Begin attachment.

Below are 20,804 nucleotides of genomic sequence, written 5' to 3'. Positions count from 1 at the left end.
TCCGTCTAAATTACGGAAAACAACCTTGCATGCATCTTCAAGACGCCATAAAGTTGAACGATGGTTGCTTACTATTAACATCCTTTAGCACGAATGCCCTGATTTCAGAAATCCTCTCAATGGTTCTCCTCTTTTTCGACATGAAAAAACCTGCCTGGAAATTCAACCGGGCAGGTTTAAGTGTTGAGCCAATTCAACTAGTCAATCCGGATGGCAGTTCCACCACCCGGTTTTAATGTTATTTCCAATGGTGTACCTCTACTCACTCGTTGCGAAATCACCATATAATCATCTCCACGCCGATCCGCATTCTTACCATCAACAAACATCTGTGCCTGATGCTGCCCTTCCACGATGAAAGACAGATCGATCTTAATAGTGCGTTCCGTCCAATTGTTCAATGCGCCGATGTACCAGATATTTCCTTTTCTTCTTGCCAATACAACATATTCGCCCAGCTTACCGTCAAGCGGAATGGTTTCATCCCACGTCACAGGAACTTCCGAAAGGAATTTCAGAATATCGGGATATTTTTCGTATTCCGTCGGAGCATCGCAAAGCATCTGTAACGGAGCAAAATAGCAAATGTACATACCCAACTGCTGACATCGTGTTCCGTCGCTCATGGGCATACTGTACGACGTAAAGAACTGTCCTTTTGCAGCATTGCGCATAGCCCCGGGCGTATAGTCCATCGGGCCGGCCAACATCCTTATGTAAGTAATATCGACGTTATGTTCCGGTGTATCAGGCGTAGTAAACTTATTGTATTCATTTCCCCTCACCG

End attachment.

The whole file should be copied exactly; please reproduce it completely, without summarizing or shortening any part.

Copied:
Below are 20,804 nucleotides of genomic sequence, written 5' to 3'. Positions count from 1 at the left end.
TCCGTCTAAATTACGGAAAACAACCTTGCATGCATCTTCAAGACGCCATAAAGTTGAACGATGGTTGCTTACTATTAACATCCTTTAGCACGAATGCCCTGATTTCAGAAATCCTCTCAATGGTTCTCCTCTTTTTCGACATGAAAAAACCTGCCTGGAAATTCAACCGGGCAGGTTTAAGTGTTGAGCCAATTCAACTAGTCAATCCGGATGGCAGTTCCACCACCCGGTTTTAATGTTATTTCCAATGGTGTACCTCTACTCACTCGTTGCGAAATCACCATATAATCATCTCCACGCCGATCCGCATTCTTACCATCAACAAACATCTGTGCCTGATGCTGCCCTTCCACGATGAAAGACAGATCGATCTTAATAGTGCGTTCCGTCCAATTGTTCAATGCGCCGATGTACCAGATATTTCCTTTTCTTCTTGCCAATACAACATATTCGCCCAGCTTACCGTCAAGCGGAATGGTTTCATCCCACGTCACAGGAACTTCCGAAAGGAATTTCAGAATATCGGGATATTTTTCGTATTCCGTCGGAGCATCGCAAAGCATCTGTAACGGAGCAAAATAGCAAATGTACATACCCAACTGCTGACATCGTGTTCCGTCGCTCATGGGCATACTGTACGACGTAAAGAACTGTCCTTTTGCAGCATTGCGCATAGCCCCGGGCGTATAGTCCATCGGGCCGGCCAACATCCTTATGTAAGTAATATCGACGTTATGTTCCGGTGTATCAGGCGTAGTAAACTTATTGTATTCATTTCCCCTCACCG